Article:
The ball’s rotation is done through the implementation of a Timer Compare Interrupt. Each time this interrupt occurs, a global flag is set in the code. The main program loop checks this flag each loop and updates the servo position each time it is set. The flag is then cleared and the loop continues until the interrupt occurs again. A snippet of the code that changes the servo position is shown below along with a video of the spinning.
One of the most difficult parts of our projects was figuring out how to initialize our keypad and retrieve inputs to the A3BU. In the code below, we initialize the 4 ADC pins to receive inputs from the 4 buttons on the keypad. Then we have to set each of the inputs to -1 initially. The code stated that the light on the microcontroller, LED0, will turn on when button one is pushed via an if statement. We also added a string of code to display on the LCD screen to show what button was pressed. At first, the LCD screen seemed to act a bit intermittent, and after speaking with the professor, a 10k resistor was added. By adding the resistor, we were able to have button one work successfully. We started to implement button two. We had the issue of something not working properly. Both buttons were wired exactly the same and the code was also identical. After a bit of troubleshooting, the code was changed from “if (ioport_get_pin_level(COL1) > 0)” to “if (ioport_get_pin_level(COL1) == 1)”. By setting a more definite condition, we were able to clear that issue up. We were able to get button one and two to work successfully. We, then, added button three and four. They were tested and passed with no errors. When not pressed, the keypad button in question is set to 0: off. When pressed, it is set to 1: on.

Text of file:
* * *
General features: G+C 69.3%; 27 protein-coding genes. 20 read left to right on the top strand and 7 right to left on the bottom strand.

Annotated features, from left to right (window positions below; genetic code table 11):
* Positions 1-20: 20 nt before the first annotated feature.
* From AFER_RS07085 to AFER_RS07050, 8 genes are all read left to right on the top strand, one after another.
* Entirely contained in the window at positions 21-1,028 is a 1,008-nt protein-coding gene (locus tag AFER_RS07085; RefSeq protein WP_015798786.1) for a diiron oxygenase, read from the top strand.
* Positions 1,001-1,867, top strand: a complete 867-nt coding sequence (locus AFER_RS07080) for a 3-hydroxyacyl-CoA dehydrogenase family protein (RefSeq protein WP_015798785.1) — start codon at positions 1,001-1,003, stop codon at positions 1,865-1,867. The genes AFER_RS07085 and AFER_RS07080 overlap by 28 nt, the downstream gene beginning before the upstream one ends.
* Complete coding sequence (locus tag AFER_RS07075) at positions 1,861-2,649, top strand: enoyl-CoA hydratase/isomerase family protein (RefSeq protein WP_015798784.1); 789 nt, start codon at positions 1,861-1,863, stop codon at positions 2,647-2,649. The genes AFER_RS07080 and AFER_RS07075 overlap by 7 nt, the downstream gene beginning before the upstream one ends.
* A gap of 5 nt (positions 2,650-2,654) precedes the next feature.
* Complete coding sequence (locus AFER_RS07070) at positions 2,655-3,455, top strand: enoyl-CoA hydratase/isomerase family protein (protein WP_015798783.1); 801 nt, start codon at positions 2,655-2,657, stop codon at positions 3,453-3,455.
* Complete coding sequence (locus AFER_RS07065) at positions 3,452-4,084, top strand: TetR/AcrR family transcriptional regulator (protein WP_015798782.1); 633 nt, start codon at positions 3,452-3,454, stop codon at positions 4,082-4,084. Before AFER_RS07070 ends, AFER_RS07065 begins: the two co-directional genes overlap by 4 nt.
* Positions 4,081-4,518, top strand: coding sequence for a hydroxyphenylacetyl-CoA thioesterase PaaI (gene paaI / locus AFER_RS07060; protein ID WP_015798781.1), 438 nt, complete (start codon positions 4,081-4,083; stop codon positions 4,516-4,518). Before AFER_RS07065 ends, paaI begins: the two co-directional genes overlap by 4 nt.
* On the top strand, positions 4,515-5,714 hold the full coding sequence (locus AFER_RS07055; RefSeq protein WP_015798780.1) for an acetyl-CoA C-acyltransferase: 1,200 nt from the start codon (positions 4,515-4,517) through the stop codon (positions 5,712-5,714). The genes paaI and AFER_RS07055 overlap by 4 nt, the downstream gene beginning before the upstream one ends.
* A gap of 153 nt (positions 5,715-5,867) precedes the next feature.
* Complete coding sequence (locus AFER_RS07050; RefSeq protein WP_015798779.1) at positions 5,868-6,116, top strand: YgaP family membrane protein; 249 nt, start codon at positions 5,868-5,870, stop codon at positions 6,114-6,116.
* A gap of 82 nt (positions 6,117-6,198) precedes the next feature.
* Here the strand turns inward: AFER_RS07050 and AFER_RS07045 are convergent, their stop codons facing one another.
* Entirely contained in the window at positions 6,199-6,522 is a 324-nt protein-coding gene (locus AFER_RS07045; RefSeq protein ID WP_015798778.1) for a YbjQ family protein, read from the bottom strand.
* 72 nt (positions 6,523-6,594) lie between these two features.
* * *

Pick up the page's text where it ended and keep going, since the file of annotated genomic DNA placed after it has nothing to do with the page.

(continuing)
Once we programmed our A3BU to receive inputs from the keypad, we had to create the desired output. To create our short jingles, we used pulse width modulation to vary the frequencies and duty cycles. The desired notes corresponded with a specific frequency, and we chose 85 as the optimum duty cycle to get the clearest tone. By adding in delays, we were able to control the length of the note and the length of the pauses between the notes.
The goal of our project was to create a visual representation of the input frequencies collected by a microphone. To do this we had to receive an analog signal from a microphone, and use this signal to drive the speeds of three different fans. After receiving the signal from the microphone, we ran the raw electrical signal through a fourier transform in order to distinguish the various frequencies within the signal. Once we had the multiple frequencies that made up our signal we divided these frequencies into 3 separate bins: low, medium, and high. We used the average of these bins in order to determine the speed at which the fan should run. If the average of the frequencies contained in the low bin increases, then the speed at which fan 1 is rotating will also increase. Fan 2 which corresponds to the medium range frequencies, and fan 3 which corresponds to the high range of frequencies, both operate in a similar manner. Our goal was achieved as we were able to get the fans to fluctuate in speed based on the various frequencies collected.
This is a quick demo of our teams final project. In it you can see a quick run through of the basic functionality we implemented with close ups and reruns. We show our whole board and explain step-by-step what happening, and what’s to be expected.
One of our group members had previous interest in how a virtual reality environment could be implemented using Unreal Engine and Blender. We saw this final project as an opportunity to take this interest to the next level.
Our concept is similar to Motion Capture (Mo-Cap) technology, that’s commonly used for video game developing, to make to movement of players as life-like as possible. Mo-Cap records the orientation of objects in a way that they can manipulated to derive a variety of different motions. For our Cyber-Hand, we used flex sensors along the fingers as an alternative. Instead of recording the orientation of the joints and fingers visually (like mo-cap would), we are able to use these sensors as a means of recognizing a change of resistance and it’s inversely proportionate change in output voltage, so we can then translate it to an input for the Unreal Engine to reflect the range of motion in the hand to the virtual hand we generated with the Unreal and Blender software.